(4) The reorganization, liquidation and consolidated return provisions which turn upon 80 percent stock ownership might well be placed instead at 50 percent. The 80 percent level has no significance in corporate law; to define control for tax purposes at 80 percent permits inconsequential shifts in the level of stock ownership to change
tax results significantly. Shifts from majority to minority ownership would be undertaken more reluctantly. This change would also provide some of the added flexibility already mentioned as desirable.
(5) The limitations on the inheritance of net operating losses under section 382 seem eminently to deserve repeal. The mechanical approaches of the two halves of section 382 do not realistically separate tax avoidance cases from cases not involving tax avoidance. Under section 382(b) it is not apparent why the amount of the inherited net operating loss should turn on the relevant sizes of the two corporations, except where the loss corporation is a comparative shell, in which case section 269 would disallow the loss in any event. Section 382 (a) has a slightly more rational basis, but the appropriate cases of loss disallowance which it strikes down are, it is believed, also reached by section 269. The latter section now seems more potent, in view of recent court decisions, than it did in 1954 when Congress added the mechanical provisions of section 382.
REGULATED INVESTMENT COMPANIES—TAX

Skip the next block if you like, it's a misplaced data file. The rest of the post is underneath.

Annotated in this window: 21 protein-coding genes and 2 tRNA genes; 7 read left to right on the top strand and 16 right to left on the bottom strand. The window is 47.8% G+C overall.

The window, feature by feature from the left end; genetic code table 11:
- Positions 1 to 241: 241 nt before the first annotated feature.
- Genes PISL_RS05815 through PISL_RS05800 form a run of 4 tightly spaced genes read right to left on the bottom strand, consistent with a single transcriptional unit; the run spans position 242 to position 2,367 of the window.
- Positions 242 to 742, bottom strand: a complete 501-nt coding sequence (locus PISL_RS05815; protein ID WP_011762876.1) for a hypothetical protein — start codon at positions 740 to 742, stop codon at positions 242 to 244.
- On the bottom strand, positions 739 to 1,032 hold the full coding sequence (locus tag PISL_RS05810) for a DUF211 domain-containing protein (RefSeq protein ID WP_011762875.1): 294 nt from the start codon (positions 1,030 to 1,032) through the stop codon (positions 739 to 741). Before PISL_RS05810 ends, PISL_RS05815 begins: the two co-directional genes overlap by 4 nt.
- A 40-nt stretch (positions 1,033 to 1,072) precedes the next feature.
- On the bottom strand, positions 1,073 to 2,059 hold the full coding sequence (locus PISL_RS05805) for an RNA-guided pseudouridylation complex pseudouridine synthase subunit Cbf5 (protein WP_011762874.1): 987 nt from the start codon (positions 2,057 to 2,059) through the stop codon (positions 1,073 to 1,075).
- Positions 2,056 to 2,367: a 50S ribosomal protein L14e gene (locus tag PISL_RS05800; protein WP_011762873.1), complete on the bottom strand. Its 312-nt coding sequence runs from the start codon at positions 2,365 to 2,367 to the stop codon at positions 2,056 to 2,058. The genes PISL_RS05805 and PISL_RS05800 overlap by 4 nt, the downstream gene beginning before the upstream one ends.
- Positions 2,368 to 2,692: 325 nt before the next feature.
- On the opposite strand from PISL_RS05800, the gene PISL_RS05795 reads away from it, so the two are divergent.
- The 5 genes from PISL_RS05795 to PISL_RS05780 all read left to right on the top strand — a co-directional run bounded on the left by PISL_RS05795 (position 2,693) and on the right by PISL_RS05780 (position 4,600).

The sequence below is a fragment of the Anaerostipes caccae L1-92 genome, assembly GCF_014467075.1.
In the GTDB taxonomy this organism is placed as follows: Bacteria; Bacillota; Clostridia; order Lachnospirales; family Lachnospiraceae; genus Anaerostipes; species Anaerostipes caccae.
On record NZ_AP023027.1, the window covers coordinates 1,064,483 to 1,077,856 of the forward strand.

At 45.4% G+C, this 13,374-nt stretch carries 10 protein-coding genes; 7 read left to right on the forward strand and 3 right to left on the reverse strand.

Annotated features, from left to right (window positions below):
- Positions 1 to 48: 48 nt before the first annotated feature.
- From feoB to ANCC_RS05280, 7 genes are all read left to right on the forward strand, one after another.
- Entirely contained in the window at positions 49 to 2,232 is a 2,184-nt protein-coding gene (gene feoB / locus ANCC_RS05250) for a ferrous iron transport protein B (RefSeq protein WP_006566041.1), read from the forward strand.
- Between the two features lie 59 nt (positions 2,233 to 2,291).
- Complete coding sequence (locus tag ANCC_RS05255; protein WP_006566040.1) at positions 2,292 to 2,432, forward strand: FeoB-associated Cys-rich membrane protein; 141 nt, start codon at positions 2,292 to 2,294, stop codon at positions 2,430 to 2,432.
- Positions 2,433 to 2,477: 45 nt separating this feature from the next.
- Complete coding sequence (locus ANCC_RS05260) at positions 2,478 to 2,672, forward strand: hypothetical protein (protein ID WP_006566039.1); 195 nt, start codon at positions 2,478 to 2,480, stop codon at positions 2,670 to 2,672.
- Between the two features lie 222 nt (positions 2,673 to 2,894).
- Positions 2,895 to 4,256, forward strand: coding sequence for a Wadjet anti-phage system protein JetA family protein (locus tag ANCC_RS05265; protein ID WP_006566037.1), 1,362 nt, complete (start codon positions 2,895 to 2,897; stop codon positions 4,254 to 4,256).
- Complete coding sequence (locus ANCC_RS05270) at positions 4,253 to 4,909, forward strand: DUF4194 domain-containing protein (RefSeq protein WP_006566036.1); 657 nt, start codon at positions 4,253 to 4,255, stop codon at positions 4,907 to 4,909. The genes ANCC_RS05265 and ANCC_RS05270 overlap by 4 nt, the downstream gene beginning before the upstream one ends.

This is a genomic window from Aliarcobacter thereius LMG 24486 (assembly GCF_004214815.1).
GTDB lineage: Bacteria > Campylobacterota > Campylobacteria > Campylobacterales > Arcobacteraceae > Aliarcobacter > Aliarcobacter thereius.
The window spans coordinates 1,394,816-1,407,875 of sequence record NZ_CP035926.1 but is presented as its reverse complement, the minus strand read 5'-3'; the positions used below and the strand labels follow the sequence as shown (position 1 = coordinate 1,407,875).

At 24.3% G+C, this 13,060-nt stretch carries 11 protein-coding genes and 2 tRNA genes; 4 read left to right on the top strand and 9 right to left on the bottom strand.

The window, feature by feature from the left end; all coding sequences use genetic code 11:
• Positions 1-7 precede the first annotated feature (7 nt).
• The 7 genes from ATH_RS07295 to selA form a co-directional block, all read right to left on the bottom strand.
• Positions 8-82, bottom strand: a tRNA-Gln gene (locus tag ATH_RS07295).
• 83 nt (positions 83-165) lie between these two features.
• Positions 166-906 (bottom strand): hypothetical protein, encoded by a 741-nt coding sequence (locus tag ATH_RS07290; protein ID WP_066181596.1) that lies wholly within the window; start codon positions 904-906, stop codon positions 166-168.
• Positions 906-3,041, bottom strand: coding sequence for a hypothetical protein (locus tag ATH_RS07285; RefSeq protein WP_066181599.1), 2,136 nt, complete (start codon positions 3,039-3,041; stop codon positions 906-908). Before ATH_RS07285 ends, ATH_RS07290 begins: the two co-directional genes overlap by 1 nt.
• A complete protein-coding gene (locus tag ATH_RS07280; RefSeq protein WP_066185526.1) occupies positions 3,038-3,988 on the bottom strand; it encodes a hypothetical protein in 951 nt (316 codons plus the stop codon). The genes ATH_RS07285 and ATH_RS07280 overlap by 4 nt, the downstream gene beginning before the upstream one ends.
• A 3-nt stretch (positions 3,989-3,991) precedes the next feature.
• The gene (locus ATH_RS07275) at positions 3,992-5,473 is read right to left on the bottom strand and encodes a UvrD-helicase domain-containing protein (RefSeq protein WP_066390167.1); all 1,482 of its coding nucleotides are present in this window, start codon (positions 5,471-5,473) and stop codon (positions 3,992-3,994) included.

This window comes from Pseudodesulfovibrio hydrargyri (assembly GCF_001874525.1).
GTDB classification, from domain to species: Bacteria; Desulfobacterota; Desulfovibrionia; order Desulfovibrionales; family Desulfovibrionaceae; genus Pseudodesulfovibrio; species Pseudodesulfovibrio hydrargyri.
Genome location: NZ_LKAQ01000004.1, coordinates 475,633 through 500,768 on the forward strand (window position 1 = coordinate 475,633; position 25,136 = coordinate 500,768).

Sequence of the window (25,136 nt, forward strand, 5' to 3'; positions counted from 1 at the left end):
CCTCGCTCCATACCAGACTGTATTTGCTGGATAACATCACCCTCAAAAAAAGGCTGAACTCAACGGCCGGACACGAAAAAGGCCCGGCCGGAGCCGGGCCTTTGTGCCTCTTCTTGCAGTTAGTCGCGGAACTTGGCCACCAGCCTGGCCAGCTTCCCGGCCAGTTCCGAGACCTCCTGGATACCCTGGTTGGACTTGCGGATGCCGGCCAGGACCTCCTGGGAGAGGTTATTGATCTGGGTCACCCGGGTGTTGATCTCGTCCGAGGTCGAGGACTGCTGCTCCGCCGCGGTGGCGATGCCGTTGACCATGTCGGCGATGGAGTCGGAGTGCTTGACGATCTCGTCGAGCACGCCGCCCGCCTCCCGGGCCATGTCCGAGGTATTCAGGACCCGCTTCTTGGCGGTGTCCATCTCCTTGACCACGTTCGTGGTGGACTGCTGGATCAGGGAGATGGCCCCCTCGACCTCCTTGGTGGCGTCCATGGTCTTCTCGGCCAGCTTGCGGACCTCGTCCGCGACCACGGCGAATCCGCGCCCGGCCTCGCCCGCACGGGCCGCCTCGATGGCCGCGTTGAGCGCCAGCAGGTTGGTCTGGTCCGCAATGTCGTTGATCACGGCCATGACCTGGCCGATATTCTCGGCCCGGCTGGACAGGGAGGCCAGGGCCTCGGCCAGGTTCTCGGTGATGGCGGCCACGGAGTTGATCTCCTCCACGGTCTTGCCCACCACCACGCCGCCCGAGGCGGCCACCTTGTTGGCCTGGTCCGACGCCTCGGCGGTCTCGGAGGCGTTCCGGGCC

Edwin S. Cohen
My name is Edwin S. Cohen. I am a member of the law firm of Root, Barrett, Cohen, Knapp & Smith, 26 Broadway, New York, N.Y. My firm is tax counsel to the National Association of Investment Companies.
The association has a membership of 155 open-end and 24 closedend investment companies. Most of the members of the association have elected to qualify, for tax purposes, as regulated investment companies under subchapter M of the Internal Revenue Code of 1954.
The basic framework of subchapter M governing taxation of regulated investment companies and their shareholders originated in the Revenue Act of 1936 and developed into substantially its present form in the Revenue Act of 1942. It has been my privilege to have had experience with the operation of these provisions during this entire period. They have, I believe, accomplished their objectives with marked success. With intelligent administration by the Treasury Department and careful work and cooperation of the companies, the provisions have operated with administrative ease and efficiency.
1. THE NATURE AND FUNCTION OF REGULATED INVESTMENT COMPANIES